This reliability and credibility is important because this democratization of communication has been accompanied by the proliferation of false news and lies, the expansion of pseudo-sciences and pseudo-cyapias and negationism. “Our mission is to deal with them,” says Galarraga. “We have that responsibility, but it is not our responsibility. Other media should also be responsible for the dissemination of reliable and verified information. And also the whole of society, the individuals. And there’s a lot to do from education so that we all have a critical spirit.”
And, starting with responsibility, Leturia has put the issue of equal treatment on the table. “We have to break stereotypes so that girls have new references, but also to normalize the presence of women,” Latatu explains. “One of the most obvious ways to do this is to pay special attention to the presence of women in interviews, etc. But also with the presence of women in the committees and in the bodies with which we work. We have a lot to do and we have to do it, it's our responsibility."
“Yes, we have to do that work,” says Galarraga. “And in addition to providing references, we must help to denounce the situation and call for action from those responsible. Because this problem is structural, it is not exclusive to this area. And, as we said at the beginning, why do we want people with criteria? For to call for responsibilities, and in this case it is also up to us.”
But, “is the essence of your work to spread scientific knowledge and inform society, or is it legitimate to influence opinions and politics?”, Leturia asks. And, Latatu: “Yes, we’ve come to transform. Let’s act on policies.” Yes, also Galarraga: “Before it seemed that we were asked for a kind of neutrality, but society is not. Society is complex, and we want to interpret it, provide instruments to interpret it and transform it. So we should work with all the elements and agents.”
They are clear about what values they want to drive forward. “Language is clear – Latatu has started – we want to convey it from our language, from our country, without losing the global level, but taking care of our language. We want to bet on offering equal opportunities to all people, and honesty is also important.” Galarraga adds other values: “transparency, independence, empathy, prudence and humility”.
Leturia has brought the motto ElkarEkin used by the EU in recent years and asked about the role of collaboration. “For this event, for example,” Latado replies, extending his arms to the public. “Be here, Elhuyar, UEU, Teila Fabrika in this coworking space. We are becoming increasingly identified with this motto, because we give a different dimension to that Community character that we give so much to us. And because the position is that we're not just community, we're going to start together."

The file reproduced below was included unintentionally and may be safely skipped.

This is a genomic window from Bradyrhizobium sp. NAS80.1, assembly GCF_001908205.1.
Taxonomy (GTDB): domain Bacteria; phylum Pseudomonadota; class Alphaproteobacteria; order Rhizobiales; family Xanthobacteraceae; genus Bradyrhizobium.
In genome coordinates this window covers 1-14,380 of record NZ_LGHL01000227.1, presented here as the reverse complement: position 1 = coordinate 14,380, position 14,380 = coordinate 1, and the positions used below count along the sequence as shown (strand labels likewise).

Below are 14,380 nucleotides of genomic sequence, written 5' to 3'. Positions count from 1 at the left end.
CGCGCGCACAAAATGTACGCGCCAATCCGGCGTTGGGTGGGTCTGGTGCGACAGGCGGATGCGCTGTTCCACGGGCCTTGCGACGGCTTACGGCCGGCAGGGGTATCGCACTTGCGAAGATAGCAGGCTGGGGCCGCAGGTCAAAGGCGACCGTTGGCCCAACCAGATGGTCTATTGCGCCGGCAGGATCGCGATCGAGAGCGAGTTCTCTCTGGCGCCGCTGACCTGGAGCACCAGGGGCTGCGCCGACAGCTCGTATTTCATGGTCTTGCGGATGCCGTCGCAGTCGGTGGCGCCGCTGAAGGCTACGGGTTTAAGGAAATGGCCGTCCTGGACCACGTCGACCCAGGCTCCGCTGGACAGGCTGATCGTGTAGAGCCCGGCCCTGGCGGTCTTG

“And on the other hand, I think we have to be very grateful. We have not done this alone. We have done so with the help of many and many, together, and we want to keep doing it together.” Galarraga continues to delete the motto: “It was very nice for Elkarri to award both organizations. We also feel very strongly identified with the motto, we also serve.” “Sure, it’s for everyone,” Latado offers. “Yes, everyone fits. And yes, that protection is essential. It doesn’t usually last 50 years without the support of many people.”
Like bertsolaris, beautiful, meaningful phrases to end the colloquium. But it's not over there. It's the listeners' turn. You start with excitement. “I have read the following number of lines: ‘A Rammstein concert causes an abnormality in the functioning of an accelerator’ [we all laugh]. Do we have anyone able to talk or write about it tomorrow in your community?” Galarraga has no doubt: “Yes, we do. And even if we weren't, we would know who to turn to. We've been working on the network for a long time. 50 years! It's a trusted network. In all of our projects we turn to experts who realize that we measure them and that what they say we will interpret it well and put it that way.”
And another listener highlights the value of giving visibility to these experts: “It is very important that the proximity researcher be the reference, not just gods like Einstein and Newton.”
Another complains that in the pandemic emphasis was placed on the importance of scientific communication, but that it has already been dismissed again, who is the responsibility of the media and public administrations. “There must be a clear political decision. And we, too, have to ask the media to fulfil its information function. We don’t ask enough,” Galarraga says. “I am proud of how we have addressed the situation,” says Latatu, “now we have to stay there, we have to keep it.”
And listeners have continued to engage, in a near-overhead environment, asking if scientists should communicate more, denouncing why communication studies don't learn a scientific basis and proclaiming that scientific culture is also culture.
Time has advanced without realizing it. And now yes, in conclusion, Leturia has thanked and asked for applause from the speakers and congratulated both institutions for 50 years and for the work they have done over those years. Keep meeting UEU and Elhuyar for another 50 years, with ElkarEkin.